Amazon Sues Facebook Group Admins Over Massive Fake Reviews Plot

Amazon Sues Facebook Group Admins Over Massive Fake Reviews Plot
Fake reviews were allegedly left on Amazon sites in the US, UK, Germany, France, Italy, and Spain. (Image: Denis Charlet, Getty Images)

Amazon has filed lawsuits against the administrators of over 10,000 Facebook groups that are allegedly part of a network to recruit individuals to leave fake reviews for products on Amazon in exchange for money or free products.

Amazon, of course, is the marketplace where you can have unfettered access to almost any product you need. Likewise, Amazon’s trusted review system is usually an honest way to get a look at the quality of products — well, sort of. Today, Amazon revealed in a press release that it filed a lawsuit against the administrators of over 10,000 Facebook groups. These groups are reportedly part of a coordinated effort to recruit individuals to leave fake reviews for different products on Amazon stores in the United States, United Kingdom, Germany, France, Italy, Spain, and Japan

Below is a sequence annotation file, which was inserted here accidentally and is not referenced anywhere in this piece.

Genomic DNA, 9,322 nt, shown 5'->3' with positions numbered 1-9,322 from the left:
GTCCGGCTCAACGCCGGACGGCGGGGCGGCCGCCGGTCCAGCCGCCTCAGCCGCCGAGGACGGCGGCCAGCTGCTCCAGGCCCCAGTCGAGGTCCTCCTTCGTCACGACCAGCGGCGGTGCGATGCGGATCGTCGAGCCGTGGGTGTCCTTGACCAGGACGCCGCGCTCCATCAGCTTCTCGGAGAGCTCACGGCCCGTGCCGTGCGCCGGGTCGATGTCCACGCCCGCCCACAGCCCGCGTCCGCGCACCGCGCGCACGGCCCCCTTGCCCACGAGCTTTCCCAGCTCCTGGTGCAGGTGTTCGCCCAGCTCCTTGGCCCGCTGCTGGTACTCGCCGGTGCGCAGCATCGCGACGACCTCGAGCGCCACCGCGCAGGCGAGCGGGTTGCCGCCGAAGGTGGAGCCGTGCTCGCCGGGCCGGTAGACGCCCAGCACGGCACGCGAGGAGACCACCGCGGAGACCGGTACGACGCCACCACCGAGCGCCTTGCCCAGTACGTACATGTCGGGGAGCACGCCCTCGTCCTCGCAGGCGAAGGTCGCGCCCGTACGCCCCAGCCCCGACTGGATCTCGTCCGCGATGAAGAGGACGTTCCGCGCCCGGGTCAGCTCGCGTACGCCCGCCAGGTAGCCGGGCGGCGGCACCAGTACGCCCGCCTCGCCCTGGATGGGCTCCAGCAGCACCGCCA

“Our teams stop millions of suspicious reviews before they’re ever seen by customers, and this lawsuit goes a step further to uncover perpetrators operating on social media,” said Dharmesh Mehta in the press release. Mehta is Amazon’s Vice President of Selling Partner Services. “Proactive legal action targeting bad actors is one of many ways we protect customers by holding bad actors accountable.”

Amazon says that one group in particular had 43,000 members until it was taken down by Meta earlier this year. The group was vaguely called “Amazon Product Review,” according to the company, and its administrators were able to obfuscate their activity from Facebook’s content filters by omitting certain letters from problematic words. The company said that users who posted fake reviews would receive money or products in return, and explained to Gizmodo in an email that this reward scheme is not through Amazon itself, but is set up by the administrators of the groups or via third-party websites.

Amazon is quite good at squashing organised movements. News broke in April that the company considered spending $US20,000 ($27,764) per week on consultants to incentivise warehouse workers to abandon unionization efforts at a Staten Island warehouse.